'Rule' offends state group

Costa Mesa's "Rule of Law" proclamation against illegal immigration nearly cost a local hotel about $10,000 after members with the California State Employees Assn.'s Retiree Inc. almost canceled reservations for an upcoming conference, three sources with knowledge of the transaction said.

A representative from the retiree board called the hotel's reservation department last week and asked about the financial ramifications should the board yank its room reservations for a two-day meeting there in mid-August, the sources said.

Contacted Friday, Dan Fitzgerald, the director of sales for cost the Hilton Orange County in Costa Mesa on Bristol Street, confirmed that a group planning a conference inquired about canceling its August reservation over concerns about the city's public stance. Though he declined to name the party on the record, state and city sources confirmed it was the retiree association.

The group was told it would be "100 percent responsible" for the 25 rooms over four nights, which comes to a tab of roughly $10,000 — about $8,400 for the rooms and at least $2,000 for the food and beverages, Fitzgerald said.

The party, he said, reconsidered and retained its reservations.

"I could have lost $10,000 right around the corner — at least in the short term," said Fitzgerald, adding that the sum was a good amount of money in the current economic climate.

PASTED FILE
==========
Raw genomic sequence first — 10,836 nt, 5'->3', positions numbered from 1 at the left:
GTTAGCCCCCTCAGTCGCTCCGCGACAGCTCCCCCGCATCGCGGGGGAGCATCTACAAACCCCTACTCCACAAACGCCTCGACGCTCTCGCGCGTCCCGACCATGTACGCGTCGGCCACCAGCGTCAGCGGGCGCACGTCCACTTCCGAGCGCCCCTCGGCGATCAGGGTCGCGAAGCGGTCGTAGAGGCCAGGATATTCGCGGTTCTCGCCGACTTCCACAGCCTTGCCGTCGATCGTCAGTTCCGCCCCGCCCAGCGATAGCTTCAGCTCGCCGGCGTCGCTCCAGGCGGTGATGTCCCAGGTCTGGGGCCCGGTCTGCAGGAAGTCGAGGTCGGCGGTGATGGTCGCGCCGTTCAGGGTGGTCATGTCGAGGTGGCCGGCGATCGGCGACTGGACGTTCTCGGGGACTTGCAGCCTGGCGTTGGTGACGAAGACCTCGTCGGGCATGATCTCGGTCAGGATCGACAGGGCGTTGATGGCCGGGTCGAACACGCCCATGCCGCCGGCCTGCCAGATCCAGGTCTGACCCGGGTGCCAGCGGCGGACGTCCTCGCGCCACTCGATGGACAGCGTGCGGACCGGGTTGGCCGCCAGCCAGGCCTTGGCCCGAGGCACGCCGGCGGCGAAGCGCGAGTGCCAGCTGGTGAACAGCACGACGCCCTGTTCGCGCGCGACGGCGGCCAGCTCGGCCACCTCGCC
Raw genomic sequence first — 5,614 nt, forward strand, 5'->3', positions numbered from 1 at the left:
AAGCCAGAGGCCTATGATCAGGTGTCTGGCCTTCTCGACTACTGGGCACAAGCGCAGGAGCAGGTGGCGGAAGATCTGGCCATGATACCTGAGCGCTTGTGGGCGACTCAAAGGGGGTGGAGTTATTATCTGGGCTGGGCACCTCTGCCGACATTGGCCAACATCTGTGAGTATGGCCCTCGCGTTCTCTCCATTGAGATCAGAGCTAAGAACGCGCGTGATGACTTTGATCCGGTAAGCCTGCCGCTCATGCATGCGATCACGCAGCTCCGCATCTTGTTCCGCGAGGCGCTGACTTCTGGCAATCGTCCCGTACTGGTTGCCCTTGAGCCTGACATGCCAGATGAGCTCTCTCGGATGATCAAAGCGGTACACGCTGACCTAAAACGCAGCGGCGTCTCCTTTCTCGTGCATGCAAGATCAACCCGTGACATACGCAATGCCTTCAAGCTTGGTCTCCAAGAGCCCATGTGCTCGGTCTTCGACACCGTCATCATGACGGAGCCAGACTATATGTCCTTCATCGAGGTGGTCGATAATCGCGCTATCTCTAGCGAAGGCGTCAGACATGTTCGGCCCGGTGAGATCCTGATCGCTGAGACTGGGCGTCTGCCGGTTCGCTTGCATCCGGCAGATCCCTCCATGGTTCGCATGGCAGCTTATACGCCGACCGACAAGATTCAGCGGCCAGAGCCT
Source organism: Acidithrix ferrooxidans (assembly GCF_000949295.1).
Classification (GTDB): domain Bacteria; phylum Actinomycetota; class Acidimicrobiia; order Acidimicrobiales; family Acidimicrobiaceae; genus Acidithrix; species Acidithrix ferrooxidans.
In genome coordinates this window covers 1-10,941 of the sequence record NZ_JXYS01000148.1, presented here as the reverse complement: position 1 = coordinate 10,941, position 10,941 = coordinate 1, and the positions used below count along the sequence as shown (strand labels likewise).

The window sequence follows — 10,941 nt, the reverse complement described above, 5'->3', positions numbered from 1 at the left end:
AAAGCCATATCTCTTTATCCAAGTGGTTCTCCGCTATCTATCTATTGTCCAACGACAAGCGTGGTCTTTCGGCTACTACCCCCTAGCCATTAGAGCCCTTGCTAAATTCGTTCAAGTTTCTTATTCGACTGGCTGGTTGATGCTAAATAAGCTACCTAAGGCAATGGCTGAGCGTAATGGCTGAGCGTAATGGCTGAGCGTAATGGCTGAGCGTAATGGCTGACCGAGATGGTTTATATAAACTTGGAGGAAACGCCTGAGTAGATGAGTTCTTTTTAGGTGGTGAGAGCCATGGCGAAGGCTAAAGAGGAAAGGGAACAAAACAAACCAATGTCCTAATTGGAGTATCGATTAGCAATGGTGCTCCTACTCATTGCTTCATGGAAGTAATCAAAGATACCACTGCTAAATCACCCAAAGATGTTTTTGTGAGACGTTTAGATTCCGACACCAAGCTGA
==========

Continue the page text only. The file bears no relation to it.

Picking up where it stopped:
"These small meetings, and regular meetings, are our bread and butter," he said. "We have nothing to do with politics or immigration or anything like that. If there was a natural disaster or an act of war, then we'd let them out of the agreement. But this isn't a fair and equitable enough reason."

Fitzgerald, whose hotel is down the street from South Coast Plaza, said he had a hard time understanding why anyone would have doubts about holding a meeting at the hotel due to the "Rule of Law" designation. Though largely symbolic, the proclamation essentially sends a message that illegal immigrants are, in accordance with federal law, unwelcome in Costa Mesa.

The president of the eight-member board for the retirees incorporation, Roger Marxen, declined to comment through his communications director, Trinida Lundholm.

"We have absolutely no intention of getting involved in these issues," Lundholm said. "We made these reservations a year ago, and it would cost thousands of dollars, and we're not getting involved. If you want to talk about health benefits and pensions, that's another matter."

The group also plans to return to Costa Mesa in 2011. The potential loss of revenue for a local business frustrates Ed Fawcett, president and chief executive of the Costa Mesa Chamber of Commerce. He would rather politicians not draw the ire of people on either side of the immigration issue at the expense of businesses.

"I think the mayors of Costa Mesa and Los Angeles should just keep their pie holes shut and run their cities like they're supposed to," Fawcett said, referring to Antonio Villaraigosa and Costa Mesa's Allan Mansoor.

"What you have are two polar extremes going toe to toe with one another on this issue, and the people in the middle are getting all chewed up."

Mansoor, a Republican running for state Assembly, is an outspoken opponent against the presence of illegal immigrants in Costa Mesa. He defended the policy, saying it is drawing visitors to Costa Mesa.

"I have gotten hundreds of e-mails saying they will be spending money in our city and visiting and staying in our hotels because of our position," Mansoor said via e-mail. "Illegal immigration is costing the taxpayer hundreds of millions of dollars in this state."

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